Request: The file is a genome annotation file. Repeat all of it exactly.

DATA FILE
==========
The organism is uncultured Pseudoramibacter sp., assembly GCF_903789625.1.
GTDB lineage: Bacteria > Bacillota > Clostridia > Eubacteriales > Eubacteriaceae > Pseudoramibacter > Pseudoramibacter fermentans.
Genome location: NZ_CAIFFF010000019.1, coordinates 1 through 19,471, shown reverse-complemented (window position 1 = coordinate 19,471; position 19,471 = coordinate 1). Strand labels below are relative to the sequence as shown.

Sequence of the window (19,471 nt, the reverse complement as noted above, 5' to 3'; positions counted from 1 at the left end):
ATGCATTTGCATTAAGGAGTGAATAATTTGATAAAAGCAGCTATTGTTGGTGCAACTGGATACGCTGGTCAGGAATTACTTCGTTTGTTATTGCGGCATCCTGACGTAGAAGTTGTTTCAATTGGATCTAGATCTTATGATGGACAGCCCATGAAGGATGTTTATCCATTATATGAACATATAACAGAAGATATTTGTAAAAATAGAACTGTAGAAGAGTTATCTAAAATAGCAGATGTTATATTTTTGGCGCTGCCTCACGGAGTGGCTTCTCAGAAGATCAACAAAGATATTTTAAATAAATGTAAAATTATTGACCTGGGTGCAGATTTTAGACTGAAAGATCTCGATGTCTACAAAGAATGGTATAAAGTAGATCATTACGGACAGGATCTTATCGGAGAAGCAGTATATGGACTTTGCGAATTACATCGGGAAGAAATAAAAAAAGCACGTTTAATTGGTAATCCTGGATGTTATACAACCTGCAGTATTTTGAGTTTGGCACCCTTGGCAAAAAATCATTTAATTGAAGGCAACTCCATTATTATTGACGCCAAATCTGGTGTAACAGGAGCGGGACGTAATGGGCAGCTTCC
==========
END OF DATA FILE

The organism is uncultured Pseudoramibacter sp., assembly GCF_903789625.1.
GTDB lineage: Bacteria > Bacillota > Clostridia > Eubacteriales > Eubacteriaceae > Pseudoramibacter > Pseudoramibacter fermentans.
Genome location: NZ_CAIFFF010000019.1, coordinates 1 through 19,471, shown reverse-complemented (window position 1 = coordinate 19,471; position 19,471 = coordinate 1). Strand labels below are relative to the sequence as shown.

Sequence of the window (19,471 nt, the reverse complement as noted above, 5' to 3'; positions counted from 1 at the left end):
ATGCATTTGCATTAAGGAGTGAATAATTTGATAAAAGCAGCTATTGTTGGTGCAACTGGATACGCTGGTCAGGAATTACTTCGTTTGTTATTGCGGCATCCTGACGTAGAAGTTGTTTCAATTGGATCTAGATCTTATGATGGACAGCCCATGAAGGATGTTTATCCATTATATGAACATATAACAGAAGATATTTGTAAAAATAGAACTGTAGAAGAGTTATCTAAAATAGCAGATGTTATATTTTTGGCGCTGCCTCACGGAGTGGCTTCTCAGAAGATCAACAAAGATATTTTAAATAAATGTAAAATTATTGACCTGGGTGCAGATTTTAGACTGAAAGATCTCGATGTCTACAAAGAATGGTATAAAGTAGATCATTACGGACAGGATCTTATCGGAGAAGCAGTATATGGACTTTGCGAATTACATCGGGAAGAAATAAAAAAAGCACGTTTAATTGGTAATCCTGGATGTTATACAACCTGCAGTATTTTGAGTTTGGCACCCTTGGCAAAAAATCATTTAATTGAAGGCAACTCCATTATTATTGACGCCAAATCTGGTGTAACAGGAGCGGGACGTAATGGGCAGCTTCC